What is spatial audio? A beginner's guide to more immersive sound in your home

Spatial audio is the future of sound in your home, but what is it? And how can you watch TV and films, and listen to music with three-dimensional audio?

sony 360 reality audio in a living room
(Image credit: Sony)

Have you heard of spatial audio? While it's given name doesn't sound particularly exciting, it's an idea that's going to revolutionize how you watch TV and films, and even listen to music at home. 

Home sound systems are becoming more immersive than ever before. While you might know the concepts of pinning sounds around you from your traditional surround sound systems, new spatial technologies are elevating your living room TV, while making set-ups easier and more efficient. 

It's a term you're going to be hearing more of. Not only have Apple coined the term for its Airpod sound tech, but Netflix has just announced (opens in new tab) that a number of its programmes can be enjoyed with spatial audio, without requiring a traditional surround sound set-up. 

For the uninitiated, the term spatial audio doesn't mean much though. So, we've created a beginners guide to what can be referred to as immersive, 3D or spatial audio, depending on the system you choose (and who you ask), so you can understand why it's something worth investigating. .  

What's different about spatial audio?

Spatial audio is, in essence, a surround sound system, and many examples of it use Dolby Atmos, an audio format designed originally for cinemas. 

However, where classic surround sound set-ups have required multiple speakers on different channels, it’s now possible to recreate the effect with a much more limited set-up, sometimes just a single soundbar. Think of spatial audio like a sphere of sound rather than directional. It’s even possible to include sound from overhead without requiring a ceiling speaker, as soundbars with upfiring speakers can bounce certain sounds from the ceiling.

Netflix's version of spatial audio has been created with Sennheiser, and uses traditional stereo speakers to pin sounds, while also supporting surround sound formats such as Dolby Atmos. 

What does spatial audio sound like?

In this 'sound sphere', certain sounds can be pinned around you. That means, when someone runs past the screen in the film you’re watching, the sound can travel and make it sound like they’re running past you, in a realistic way. Likewise, when a plane flies overhead or a helicopter takes off, that sound comes from above you (if you’ve got the right set up.)

spatial audio

This 360 Reality Audio set-up from Sony uses multiple speakers to create the 'sound sphere'.

(Image credit: Sony)

What can I watch with spatial audio?

The key to spatial audio is having content that has been created in the right format for this sound technology to work. The most common format is still Dolby Atmos, and you’ll find a number of (largely) films that support it on any given platform, whether it be Netflix, Amazon Prime or Disney+. 

You should find a symbol indicating whether the content is Dolby Atmos compatible and you’ll likely need to stream in whatever Ultra HD format the platform has. To try Netflix's new spatial audio, you can search 'spatial audio' in the search bar, and it will suggest compatible titles. At the moment, this includes Stranger Things, The Witcher and The Adam Project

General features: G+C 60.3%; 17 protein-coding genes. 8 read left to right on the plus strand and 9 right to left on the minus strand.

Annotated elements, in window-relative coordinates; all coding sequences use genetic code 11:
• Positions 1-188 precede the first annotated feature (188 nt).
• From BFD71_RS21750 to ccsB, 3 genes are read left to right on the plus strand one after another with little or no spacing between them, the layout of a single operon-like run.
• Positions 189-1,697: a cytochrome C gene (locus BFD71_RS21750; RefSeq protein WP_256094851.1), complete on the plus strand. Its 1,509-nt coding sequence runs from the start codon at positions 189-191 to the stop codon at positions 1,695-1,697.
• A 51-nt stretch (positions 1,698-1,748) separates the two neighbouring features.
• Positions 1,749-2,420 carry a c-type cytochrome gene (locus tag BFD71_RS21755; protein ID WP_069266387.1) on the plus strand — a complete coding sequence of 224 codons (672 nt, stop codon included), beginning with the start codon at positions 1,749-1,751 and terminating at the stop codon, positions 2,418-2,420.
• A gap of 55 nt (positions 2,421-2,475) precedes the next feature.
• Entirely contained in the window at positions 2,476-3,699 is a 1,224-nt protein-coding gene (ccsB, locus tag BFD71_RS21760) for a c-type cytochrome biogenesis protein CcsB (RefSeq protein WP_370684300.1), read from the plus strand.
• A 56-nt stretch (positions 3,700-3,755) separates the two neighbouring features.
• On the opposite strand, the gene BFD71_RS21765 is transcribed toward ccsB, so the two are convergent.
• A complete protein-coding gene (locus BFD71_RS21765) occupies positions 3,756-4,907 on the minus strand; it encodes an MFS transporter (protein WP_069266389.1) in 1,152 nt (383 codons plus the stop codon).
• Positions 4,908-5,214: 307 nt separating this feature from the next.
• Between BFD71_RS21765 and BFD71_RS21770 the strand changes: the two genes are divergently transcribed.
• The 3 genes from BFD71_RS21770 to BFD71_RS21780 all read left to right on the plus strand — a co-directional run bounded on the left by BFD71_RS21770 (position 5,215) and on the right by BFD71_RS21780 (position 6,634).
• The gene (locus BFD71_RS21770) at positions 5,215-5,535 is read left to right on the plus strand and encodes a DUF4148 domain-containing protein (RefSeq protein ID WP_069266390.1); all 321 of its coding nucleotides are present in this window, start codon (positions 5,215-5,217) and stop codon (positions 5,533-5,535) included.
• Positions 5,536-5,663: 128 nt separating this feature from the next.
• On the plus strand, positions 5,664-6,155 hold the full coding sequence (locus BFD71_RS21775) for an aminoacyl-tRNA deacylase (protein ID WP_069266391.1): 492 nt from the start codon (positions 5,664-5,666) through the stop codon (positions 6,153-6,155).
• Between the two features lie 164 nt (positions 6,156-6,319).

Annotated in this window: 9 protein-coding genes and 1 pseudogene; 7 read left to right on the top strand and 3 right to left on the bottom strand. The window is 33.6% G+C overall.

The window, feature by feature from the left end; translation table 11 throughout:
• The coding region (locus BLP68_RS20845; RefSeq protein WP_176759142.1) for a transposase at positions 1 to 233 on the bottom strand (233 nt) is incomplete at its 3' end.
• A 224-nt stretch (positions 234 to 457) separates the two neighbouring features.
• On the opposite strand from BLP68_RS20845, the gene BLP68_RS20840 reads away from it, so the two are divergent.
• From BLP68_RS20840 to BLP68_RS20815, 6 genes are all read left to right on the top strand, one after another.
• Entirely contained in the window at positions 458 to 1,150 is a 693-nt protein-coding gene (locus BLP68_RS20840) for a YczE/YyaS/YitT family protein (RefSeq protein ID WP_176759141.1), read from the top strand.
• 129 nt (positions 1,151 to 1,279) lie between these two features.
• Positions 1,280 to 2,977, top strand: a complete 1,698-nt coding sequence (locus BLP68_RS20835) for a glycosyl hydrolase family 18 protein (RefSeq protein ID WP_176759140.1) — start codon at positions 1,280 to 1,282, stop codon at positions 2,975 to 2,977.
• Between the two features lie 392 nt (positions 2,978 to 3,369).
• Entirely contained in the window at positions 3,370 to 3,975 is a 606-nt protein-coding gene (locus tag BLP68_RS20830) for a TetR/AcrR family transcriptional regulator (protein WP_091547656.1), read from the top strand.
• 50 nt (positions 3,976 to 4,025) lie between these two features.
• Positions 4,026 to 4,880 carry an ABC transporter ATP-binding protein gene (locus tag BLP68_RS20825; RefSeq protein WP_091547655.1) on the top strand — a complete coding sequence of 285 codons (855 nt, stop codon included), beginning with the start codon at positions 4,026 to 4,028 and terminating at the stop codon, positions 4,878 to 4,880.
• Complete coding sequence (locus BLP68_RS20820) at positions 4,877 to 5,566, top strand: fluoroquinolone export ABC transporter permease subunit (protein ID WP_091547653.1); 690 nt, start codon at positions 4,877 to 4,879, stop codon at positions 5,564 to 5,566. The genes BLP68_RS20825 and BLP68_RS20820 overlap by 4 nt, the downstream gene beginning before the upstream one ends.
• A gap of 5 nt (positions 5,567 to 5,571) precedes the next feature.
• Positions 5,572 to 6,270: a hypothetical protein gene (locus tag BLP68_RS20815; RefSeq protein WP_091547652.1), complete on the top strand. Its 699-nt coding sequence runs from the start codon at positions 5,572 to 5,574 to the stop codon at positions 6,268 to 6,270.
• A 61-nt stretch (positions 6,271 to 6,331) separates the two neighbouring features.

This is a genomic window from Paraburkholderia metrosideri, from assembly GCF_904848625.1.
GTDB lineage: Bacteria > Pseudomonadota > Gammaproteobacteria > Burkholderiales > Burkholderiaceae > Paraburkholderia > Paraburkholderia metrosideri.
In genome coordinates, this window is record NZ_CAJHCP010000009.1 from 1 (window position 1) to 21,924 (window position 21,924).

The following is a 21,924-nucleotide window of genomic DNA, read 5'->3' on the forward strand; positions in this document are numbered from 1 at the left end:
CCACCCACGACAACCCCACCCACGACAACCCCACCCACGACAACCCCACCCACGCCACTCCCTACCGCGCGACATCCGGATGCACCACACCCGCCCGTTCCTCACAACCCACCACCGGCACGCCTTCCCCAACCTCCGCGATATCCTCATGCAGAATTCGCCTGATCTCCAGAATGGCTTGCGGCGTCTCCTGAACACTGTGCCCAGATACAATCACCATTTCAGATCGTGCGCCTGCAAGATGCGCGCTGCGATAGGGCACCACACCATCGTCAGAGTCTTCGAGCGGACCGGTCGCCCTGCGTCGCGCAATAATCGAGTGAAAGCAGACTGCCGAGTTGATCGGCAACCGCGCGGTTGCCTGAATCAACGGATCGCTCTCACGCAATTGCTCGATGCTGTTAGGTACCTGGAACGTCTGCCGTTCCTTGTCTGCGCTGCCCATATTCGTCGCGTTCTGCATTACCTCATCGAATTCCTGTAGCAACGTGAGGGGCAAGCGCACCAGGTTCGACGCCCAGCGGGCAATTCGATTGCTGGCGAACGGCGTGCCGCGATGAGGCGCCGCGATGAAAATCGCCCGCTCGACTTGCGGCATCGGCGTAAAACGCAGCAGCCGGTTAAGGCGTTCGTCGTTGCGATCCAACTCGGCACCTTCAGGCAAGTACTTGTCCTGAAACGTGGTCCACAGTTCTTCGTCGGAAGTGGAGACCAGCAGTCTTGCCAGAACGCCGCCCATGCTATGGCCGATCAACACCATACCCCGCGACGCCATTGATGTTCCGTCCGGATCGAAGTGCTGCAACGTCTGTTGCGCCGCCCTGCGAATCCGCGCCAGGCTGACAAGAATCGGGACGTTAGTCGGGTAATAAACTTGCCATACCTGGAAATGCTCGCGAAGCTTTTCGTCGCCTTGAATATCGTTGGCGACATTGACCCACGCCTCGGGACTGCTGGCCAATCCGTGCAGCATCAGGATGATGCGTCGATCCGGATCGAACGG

Can I listen to music with spatial audio?

The real evolution of spatial audio comes in the form of listening to music, a new frontier for surround sound, where it has been best listened to in stereo until now. The likes of Sony 360 Reality Audio, for example, can pin different instruments around the sound sphere, making it sound like you’re sitting in the midst of an orchestra. Again, in general this requires music content that’s been recorded in a certain format to work, so only certain songs or artists may be available to listen to in spatial audio, no matter your set-up.

a sonos arc soundbar in a living room

(Image credit: Sonos)

What do I need to create a spatial audio set-up?

Spatial audio can be added and integrated into an existing multi-speaker set-up relatively easily, but Dolby Atmos is also pretty standard these days in high-end soundbars, such as the Bose Smart Soundbar 900 or Sonos Arc.  

If you’re buying a new TV, Dolby Atmos can come built-in, but to really make the most of spatial audio, you’ll want some sort of external speaker set-up. 

Wireless speaker's such as the Echo Studio and Apple Homepod are compatible with Dolby Atmos, but don't have upfiring speakers. Sony's SRS-RA5000 does, however, and is compatible with Sony 360 Reality Audio content. 

Spatial audio has also been adopted into headphones too. Apple’s Spatial Audio technology is what you’ll first come across if you search for the term, with its AirPods Pro and AirPods Max now capable of immersing users in this 3D soundscape when using iOS. Other headphones can still work with other spatial audio technology.  

Hugh Metcalf
Hugh Metcalf

Hugh is the Deputy Editor of Livingetc.com. From working on a number of home, design and property publications and websites, including Grand Designs, ICON and specialist kitchen and bathroom magazines, Hugh has developed a passion for modern architecture, impactful interiors and green homes. Whether moonlighting as an interior decorator for private clients or renovating the Victorian terrace in Essex where he lives (DIYing as much of the work as possible), you’ll find that Hugh has an overarching fondness for luxurious minimalism, abstract shapes and all things beige. He’s just finished a kitchen and garden renovation, and has eyes set on a bathroom makeover for 2022.